“The greatest explorer on this earth never takes voyages as long as those of the man who descends to the depth of his heart.” ~Julien Green
“Something is not right”. How many times do we say that to ourselves? “Something is not right.” We may say that because we are not feeling well. We cannot pinpoint what, exactly, may be wrong. We just know that things are not the way they should be. We may say that when we look at ourselves in the mirror. We may not like our weight, the complexion of our skin, a yellowness in our eyes, et cetera.
There are other times that we say the same thing because of relationships. We meet someone and may think that something is not quite right. Perhaps we have had a long-standing relationship with someone but something happened. Something may have been said or done that has soured the relationship but we cannot quite point to what it was. All we know is that something is off.
The same thing happens to some people in their spiritual lives. They may have gone through a period, sometime an entire life, of prayers and doing good works. And then, all of a sudden, there is something that niggles at us that says that something is not quite right with our relationship with God. Perhaps we are not praying the way we ought. Or, maybe, we are being called to do something more in our faith lives.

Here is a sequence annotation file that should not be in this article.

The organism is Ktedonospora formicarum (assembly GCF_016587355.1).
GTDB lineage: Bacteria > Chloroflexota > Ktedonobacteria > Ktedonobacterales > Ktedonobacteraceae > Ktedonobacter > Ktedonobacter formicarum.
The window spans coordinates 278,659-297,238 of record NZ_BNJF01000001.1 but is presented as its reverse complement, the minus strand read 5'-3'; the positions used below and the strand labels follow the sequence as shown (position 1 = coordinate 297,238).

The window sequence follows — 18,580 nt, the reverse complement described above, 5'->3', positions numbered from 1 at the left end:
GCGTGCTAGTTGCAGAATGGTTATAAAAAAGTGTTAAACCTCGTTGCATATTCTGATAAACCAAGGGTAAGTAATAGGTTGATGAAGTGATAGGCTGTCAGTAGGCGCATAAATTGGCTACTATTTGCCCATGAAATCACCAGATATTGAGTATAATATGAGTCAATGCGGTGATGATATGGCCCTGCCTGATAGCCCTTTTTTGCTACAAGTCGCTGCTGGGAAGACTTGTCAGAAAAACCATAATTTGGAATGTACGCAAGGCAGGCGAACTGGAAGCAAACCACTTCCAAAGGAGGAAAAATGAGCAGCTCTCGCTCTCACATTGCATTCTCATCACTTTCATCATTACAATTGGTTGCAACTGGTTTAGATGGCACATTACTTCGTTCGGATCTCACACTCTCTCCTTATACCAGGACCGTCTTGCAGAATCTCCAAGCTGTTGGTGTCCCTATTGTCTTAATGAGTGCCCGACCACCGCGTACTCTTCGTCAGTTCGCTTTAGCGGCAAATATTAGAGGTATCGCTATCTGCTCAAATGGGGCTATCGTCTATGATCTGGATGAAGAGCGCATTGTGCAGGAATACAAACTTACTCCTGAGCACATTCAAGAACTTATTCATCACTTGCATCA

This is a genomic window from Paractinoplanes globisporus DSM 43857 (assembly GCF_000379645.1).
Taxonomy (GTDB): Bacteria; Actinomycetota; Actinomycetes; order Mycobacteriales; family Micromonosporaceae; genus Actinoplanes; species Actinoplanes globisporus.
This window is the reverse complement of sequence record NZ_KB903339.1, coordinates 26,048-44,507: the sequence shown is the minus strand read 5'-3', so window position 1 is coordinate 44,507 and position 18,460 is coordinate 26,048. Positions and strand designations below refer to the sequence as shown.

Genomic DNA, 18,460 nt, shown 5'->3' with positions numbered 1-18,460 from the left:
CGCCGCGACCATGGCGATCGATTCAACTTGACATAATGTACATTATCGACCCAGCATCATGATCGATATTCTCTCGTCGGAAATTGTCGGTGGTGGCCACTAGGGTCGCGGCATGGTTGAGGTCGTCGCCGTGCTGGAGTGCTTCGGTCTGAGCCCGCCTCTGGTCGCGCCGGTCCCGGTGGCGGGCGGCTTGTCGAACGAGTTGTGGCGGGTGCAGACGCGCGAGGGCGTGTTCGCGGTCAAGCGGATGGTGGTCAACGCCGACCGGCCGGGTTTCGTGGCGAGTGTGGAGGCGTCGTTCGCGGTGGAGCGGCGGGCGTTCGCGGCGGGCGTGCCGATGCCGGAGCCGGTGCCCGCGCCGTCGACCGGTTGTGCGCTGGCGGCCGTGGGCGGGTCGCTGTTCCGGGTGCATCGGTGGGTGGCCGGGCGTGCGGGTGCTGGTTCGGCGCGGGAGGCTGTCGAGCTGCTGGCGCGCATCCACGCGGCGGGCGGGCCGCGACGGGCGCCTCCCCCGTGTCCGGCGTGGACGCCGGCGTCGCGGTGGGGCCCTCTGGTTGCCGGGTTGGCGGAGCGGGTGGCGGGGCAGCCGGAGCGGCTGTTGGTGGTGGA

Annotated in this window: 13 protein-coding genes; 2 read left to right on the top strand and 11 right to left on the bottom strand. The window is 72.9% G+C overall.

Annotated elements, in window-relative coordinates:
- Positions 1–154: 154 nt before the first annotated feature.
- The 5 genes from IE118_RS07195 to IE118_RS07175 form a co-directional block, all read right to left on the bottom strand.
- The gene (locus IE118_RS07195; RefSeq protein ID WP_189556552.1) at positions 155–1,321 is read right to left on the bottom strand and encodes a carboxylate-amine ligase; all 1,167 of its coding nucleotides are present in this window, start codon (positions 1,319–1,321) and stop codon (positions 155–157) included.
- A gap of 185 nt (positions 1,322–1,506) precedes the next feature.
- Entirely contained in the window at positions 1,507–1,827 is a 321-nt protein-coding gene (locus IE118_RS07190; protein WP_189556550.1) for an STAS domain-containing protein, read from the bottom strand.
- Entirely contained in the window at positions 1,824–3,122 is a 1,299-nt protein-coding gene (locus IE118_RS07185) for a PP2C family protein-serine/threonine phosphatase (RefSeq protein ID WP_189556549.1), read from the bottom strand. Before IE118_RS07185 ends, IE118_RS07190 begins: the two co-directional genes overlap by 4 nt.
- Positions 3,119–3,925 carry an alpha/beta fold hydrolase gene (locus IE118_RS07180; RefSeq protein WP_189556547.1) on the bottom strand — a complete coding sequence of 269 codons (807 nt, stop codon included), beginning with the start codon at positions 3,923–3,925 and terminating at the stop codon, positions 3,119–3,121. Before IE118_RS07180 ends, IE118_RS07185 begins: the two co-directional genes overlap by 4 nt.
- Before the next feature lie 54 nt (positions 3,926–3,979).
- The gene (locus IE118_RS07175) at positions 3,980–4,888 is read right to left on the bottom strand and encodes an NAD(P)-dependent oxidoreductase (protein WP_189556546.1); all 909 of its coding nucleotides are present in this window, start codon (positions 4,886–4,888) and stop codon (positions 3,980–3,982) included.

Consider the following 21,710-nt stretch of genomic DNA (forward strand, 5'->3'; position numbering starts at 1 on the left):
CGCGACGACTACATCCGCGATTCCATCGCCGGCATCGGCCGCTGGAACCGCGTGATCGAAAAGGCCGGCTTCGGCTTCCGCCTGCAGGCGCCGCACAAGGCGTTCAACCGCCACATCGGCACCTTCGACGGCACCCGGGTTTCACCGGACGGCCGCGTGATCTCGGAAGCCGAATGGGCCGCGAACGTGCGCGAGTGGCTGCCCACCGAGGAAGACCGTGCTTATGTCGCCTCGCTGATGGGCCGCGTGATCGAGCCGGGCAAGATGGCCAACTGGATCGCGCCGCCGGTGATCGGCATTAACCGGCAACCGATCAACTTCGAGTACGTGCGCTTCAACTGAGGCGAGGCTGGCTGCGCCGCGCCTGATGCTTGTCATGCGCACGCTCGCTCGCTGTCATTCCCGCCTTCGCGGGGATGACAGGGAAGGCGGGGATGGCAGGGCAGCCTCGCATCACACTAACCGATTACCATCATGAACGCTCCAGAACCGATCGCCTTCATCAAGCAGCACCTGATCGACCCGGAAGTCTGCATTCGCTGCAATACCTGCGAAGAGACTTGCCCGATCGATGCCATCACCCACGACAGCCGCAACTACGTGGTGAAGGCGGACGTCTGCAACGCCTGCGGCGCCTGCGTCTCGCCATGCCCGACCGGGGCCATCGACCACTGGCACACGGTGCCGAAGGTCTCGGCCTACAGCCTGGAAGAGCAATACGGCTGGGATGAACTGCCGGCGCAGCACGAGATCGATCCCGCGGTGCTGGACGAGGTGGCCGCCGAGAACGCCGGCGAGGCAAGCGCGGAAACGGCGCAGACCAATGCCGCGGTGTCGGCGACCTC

Or, just maybe, we are being called to an entirely different walk in our faith lives. Some people even find themselves considering leaving the practice of their faith in one religion and converting to another.
This is the time of year that we invite those who have been thinking about God’s call of conversion from one faith to the Catholic Church. The RCIA process is preparing to begin again in a couple of weeks. As we think about the people who might be called to embrace the Catholic Church, we also need to think about our own faith.
Are we living the faith as completely as we ought? Are there things that we need to do differently in order to be more faithful to the Lord? Are we too complacent in our prayer life? Do we do enough charitable works of mercy? Are we the people of love that we are called to be?
These may be big questions; but, we need to take the time to answer them honestly so that we can stay on the path to God’s Kingdom.
FAITH ACTION: Pray for those who are being called to a different walk of life.